These terrorists can only be beaten by defiance, disobedience and solidarity. By direct involvement in politics and by supporting progressive leaders that want real change and are willing to confront the powerful. Perhaps then this tragedy may have a meaning beyond corruption and neglect, it could be a chance to tear down the facade and face up to the reality we are living in.

 – Russell Brand, speaking about the recent fire in Grenfell Tower

Grenfell Locals ‘Thank God For Ramadan’ After Muslims Raised The Alarm About Fire


Tower Fire

As always we live in strange days indeed, especially if you are Muslim. No sooner had we seen Muslims play the role of mass murderers in Manchester and London, we now find them playing the roles of innocent victims and heroes at Grenfell Tower in London.

The first victim from this horrific inferno in Kensington was named as Mohammed Alhajali, a 23 year old Syrian refugee. Many of the victims named so far (30 and counting) were Muslim, and many of the families who have lost their homes and their entire belongings were also Muslim.

The Muslim world is currently in the second half of the month of Ramadhaan, a month of patience, where you try your damnedest to control your anger, to keep your emotions in check. I find it gut-wrenchingly difficult to do that whilst watching the carnage on my TV screen. Allah only knows how hard it must be for the families involved. Hearts all over the world have gone out to the victims of this tragedy. The heat of the fire may have been felt a few blocks away, but the after-effects are still being felt throughout the world. Only today we had scenes of local residents storming the local town hall chanting ‘We want justice’. This one is definitely not over.

The fire in the tower block was also a chilling reminder of scenes from the 9/11 tragedy: bellowing black smoke, raging out of control fires, distressed onlookers, exhausted fire fighters, trapped victims calling for help from windows, and people jumping out of windows to avoid the heat. Except this time many victims were Muslim and many of those trying to help were Muslims coming back from their nightly Ramadhaan prayers. Another 9/11 effect has emerged from conspiracy theorists asking why this tower block in London has not fallen despite burning for well over 24 hours, yet the tower blocks in New York fell within just a few hours. Not really sure how to respond to such stupidity.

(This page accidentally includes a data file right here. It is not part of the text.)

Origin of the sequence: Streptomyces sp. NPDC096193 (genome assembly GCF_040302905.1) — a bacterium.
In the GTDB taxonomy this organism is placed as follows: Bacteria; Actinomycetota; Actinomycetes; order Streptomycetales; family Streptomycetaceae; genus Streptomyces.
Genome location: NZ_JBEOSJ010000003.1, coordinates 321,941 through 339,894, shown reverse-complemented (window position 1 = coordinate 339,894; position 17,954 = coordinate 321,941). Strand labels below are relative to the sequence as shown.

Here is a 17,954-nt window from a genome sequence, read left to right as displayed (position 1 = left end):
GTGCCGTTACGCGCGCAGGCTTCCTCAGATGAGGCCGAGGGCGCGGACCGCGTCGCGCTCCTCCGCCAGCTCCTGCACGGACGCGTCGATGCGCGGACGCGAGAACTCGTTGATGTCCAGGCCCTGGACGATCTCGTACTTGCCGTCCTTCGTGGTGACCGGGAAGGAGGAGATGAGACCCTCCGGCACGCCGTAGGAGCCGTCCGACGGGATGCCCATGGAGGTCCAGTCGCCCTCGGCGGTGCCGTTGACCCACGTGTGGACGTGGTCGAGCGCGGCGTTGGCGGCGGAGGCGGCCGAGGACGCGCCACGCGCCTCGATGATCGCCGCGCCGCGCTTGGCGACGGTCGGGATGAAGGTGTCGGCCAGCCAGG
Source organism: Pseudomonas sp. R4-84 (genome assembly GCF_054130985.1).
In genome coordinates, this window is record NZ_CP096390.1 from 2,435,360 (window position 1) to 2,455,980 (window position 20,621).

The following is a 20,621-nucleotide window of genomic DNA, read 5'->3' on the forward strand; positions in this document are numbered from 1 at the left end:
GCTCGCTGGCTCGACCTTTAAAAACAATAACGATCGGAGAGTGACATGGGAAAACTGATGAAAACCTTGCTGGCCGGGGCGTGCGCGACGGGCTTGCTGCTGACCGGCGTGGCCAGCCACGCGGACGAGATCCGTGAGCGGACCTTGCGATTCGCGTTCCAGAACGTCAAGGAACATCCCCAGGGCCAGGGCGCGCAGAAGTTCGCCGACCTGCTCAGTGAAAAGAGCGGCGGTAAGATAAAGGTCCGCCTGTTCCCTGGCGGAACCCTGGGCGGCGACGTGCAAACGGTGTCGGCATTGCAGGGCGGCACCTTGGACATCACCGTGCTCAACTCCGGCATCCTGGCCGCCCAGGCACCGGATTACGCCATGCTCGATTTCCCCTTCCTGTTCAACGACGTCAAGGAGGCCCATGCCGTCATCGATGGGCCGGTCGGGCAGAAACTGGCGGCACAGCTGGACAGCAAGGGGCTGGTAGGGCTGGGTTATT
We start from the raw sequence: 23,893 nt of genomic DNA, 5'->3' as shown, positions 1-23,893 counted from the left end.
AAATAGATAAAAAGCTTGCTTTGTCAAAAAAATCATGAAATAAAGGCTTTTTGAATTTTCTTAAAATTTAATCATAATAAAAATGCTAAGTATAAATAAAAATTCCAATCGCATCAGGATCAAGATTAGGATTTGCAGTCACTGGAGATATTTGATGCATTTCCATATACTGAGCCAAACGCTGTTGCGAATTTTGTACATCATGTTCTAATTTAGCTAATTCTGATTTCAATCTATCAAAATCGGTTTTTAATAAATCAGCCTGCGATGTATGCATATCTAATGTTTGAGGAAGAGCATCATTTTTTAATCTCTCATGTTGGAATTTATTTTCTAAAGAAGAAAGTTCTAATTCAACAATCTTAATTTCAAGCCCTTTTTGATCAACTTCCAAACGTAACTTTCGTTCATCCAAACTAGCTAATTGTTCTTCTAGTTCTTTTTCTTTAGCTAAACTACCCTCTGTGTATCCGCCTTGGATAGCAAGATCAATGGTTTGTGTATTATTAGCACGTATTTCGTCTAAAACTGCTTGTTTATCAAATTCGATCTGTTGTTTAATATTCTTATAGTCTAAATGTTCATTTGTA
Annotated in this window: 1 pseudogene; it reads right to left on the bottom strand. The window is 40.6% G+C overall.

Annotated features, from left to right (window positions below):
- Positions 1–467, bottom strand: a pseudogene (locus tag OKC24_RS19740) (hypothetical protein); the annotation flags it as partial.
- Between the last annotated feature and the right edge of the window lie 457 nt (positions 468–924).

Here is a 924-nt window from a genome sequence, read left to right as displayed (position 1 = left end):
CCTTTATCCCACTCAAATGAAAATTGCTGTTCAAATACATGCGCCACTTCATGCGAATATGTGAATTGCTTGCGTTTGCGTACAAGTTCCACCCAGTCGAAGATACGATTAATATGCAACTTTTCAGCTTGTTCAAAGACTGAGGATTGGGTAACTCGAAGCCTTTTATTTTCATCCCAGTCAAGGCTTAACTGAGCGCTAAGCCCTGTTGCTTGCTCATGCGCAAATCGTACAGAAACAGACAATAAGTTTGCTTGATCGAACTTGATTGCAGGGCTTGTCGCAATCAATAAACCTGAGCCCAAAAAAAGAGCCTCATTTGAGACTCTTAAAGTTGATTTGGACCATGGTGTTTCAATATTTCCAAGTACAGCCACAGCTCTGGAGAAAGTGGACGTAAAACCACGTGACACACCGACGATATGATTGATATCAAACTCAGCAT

Tower Looking
Local residents watch as Grenfell Tower is engulfed by fire.

The government, essentially a bunch of very rich white people, has called for a full inquiry into why some very poor people (many non-white) needlessly lost their lives in one of the most affluent areas on planet earth. We wait with baited breath to read the white washed findings. And whilst legal phrases like ‘corporate manslaughter’ are being bandied across the media landscape, here is the rapper Akala giving his reasons and analysis as to what happened and why:

Despite the fact that Muslims are currently seen in a sympathetic light due to this fire (even Piers Morgan had some nice words to say about us on morning TV), racism and Islamophobia continue to dramatically increase in the western world. Allah alone knows just how much of it there is out there right now, and it only seems to be getting worse. I myself am subject to it at the moment but, with the help and patience provided to me by Allah, I am hoping it will be okay in the end.